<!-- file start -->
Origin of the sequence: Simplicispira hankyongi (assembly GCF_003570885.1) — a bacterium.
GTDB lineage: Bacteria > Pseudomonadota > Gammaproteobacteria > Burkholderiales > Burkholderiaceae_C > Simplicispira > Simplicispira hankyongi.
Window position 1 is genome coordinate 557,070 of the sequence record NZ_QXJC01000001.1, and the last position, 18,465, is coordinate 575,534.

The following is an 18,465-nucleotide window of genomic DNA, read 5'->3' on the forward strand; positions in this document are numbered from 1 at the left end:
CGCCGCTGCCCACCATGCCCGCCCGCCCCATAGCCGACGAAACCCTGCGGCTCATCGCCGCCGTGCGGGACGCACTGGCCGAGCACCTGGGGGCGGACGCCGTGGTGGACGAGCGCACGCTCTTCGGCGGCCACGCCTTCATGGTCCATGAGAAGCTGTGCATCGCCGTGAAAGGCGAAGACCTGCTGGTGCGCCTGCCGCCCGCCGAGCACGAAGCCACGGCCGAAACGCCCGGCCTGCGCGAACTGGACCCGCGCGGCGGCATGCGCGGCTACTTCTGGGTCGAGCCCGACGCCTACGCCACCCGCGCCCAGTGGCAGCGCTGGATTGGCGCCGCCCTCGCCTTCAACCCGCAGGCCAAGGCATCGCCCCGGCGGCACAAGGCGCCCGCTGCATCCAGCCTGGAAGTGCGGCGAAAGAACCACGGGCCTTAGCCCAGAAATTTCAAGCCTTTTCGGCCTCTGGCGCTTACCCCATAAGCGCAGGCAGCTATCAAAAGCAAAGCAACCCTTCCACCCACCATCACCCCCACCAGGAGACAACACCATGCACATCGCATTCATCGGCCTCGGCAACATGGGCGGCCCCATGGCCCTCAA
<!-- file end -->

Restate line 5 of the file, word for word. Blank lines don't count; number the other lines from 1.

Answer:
CGCCGCTGCCCACCATGCCCGCCCGCCCCATAGCCGACGAAACCCTGCGGCTCATCGCCGCCGTGCGGGACGCACTGGCCGAGCACCTGGGGGCGGACGCCGTGGTGGACGAGCGCACGCTCTTCGGCGGCCACGCCTTCATGGTCCATGAGAAGCTGTGCATCGCCGTGAAAGGCGAAGACCTGCTGGTGCGCCTGCCGCCCGCCGAGCACGAAGCCACGGCCGAAACGCCCGGCCTGCGCGAACTGGACCCGCGCGGCGGCATGCGCGGCTACTTCTGGGTCGAGCCCGACGCCTACGCCACCCGCGCCCAGTGGCAGCGCTGGATTGGCGCCGCCCTCGCCTTCAACCCGCAGGCCAAGGCATCGCCCCGGCGGCACAAGGCGCCCGCTGCATCCAGCCTGGAAGTGCGGCGAAAGAACCACGGGCCTTAGCCCAGAAATTTCAAGCCTTTTCGGCCTCTGGCGCTTACCCCATAAGCGCAGGCAGCTATCAAAAGCAAAGCAACCCTTCCACCCACCATCACCCCCACCAGGAGACAACACCATGCACATCGCATTCATCGGCCTCGGCAACATGGGCGGCCCCATGGCCCTCAA